Choosing healthier protein-rich foods instead of red and processed meats may reduce heart disease

Aug 16, 2010

American women who ate more protein-rich foods instead of red meat had a significantly lower risk of developing heart disease, according to a study reported in Circulation: Journal of the American Heart Association.

Eating more fresh red meat, processed red meat and high-fat dairy carried an increased in the study. Women who had two servings per day of red meat compared to those who had half a serving per day had a 30 percent higher risk of developing .

"Our study shows that making substitutes for red meat or minimizing the amount of red meat in the diet has important health benefits," said Adam M. Bernstein, M.D., Sc.D., the study's first author and post-doctoral research fellow in the Department of Nutrition at Harvard School of Public Health in Boston.

The data also showed that eating more servings of poultry, fish and nuts was significantly associated with a decreased risk of coronary heart disease. Compared to one serving each day of red meat, women who substituted other protein-rich foods experienced significantly lower risk of coronary heart disease:


  • 30 percent lower risk with one serving each day of nuts

  • 24 percent lower risk with one serving each day of fish

  • 19 percent lower risk with one serving each day of poultry

  • 13 percent lower risk with one serving each day of low-fat dairy products

"There are good protein-rich sources that do not involve red meat," Bernstein said. "You don't need to have hot dogs, hamburgers, bologna or pastrami, which are all fresh or processed meats."

The study examined 84,136 women, 30 to 55 years old, in the Nurses' Health Study over 26 years, from 1980 to 2006. The majority of women were Caucasian.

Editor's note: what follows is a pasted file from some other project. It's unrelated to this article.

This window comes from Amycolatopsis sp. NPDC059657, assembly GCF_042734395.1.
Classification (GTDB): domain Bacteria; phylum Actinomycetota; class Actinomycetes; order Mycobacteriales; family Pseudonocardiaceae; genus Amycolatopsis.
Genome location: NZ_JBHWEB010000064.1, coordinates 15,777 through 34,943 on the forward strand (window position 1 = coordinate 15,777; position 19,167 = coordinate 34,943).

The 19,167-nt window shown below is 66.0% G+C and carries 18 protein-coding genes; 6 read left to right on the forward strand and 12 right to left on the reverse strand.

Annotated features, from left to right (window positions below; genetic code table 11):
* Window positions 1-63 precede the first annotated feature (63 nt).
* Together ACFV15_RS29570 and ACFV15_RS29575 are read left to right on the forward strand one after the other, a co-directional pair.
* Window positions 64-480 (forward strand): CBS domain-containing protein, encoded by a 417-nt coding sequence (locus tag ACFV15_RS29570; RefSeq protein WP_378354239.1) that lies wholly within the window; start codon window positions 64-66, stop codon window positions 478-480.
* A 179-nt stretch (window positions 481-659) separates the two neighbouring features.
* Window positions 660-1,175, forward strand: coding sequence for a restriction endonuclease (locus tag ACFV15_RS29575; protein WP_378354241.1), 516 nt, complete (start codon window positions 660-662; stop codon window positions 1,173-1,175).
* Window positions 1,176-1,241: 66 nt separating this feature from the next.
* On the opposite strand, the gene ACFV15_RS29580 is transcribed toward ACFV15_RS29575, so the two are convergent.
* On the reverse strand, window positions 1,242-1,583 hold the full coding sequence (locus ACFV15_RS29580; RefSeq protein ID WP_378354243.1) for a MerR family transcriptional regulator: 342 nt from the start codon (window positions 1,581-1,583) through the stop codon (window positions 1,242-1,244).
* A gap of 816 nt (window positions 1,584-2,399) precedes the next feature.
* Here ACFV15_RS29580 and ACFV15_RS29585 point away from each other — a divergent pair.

Researchers examined the medical history and lifestyles of these women, including diet, with questionnaires issued regularly throughout 26 years. Detailed dietary information included a 61-item food frequency questionnaire, which researchers later expanded to 116 food items.

Nurses were asked how often they had consumed a unit or portion of each food on average during the previous year. Nine possible responses included from "never" to "more than six times daily."

The primary endpoint of the study was non-fatal heart attack and fatal coronary heart disease, from 1980 up to June 1, 2006. During that time, researchers documented 2,210 non-fatal heart attacks and 952 deaths from coronary heart disease.

The study differs from others in the field because the analysis has a 26-year follow-up, greater precision in dietary measurements due to a great number of cases and repeated dietary questionnaires. It also differs because of the emphasis on substitution patterns and substitution of other protein-rich foods for red meat.

"Although this study included only women, our overall knowledge of risk factors for heart disease suggests that the findings are likely to apply to men as well," Bernstein said.

"Those who are concerned and want to reduce their risk of should consider replacing with other protein-rich foods including fish, poultry, low-fat dairy products and nuts," Bernstein said.

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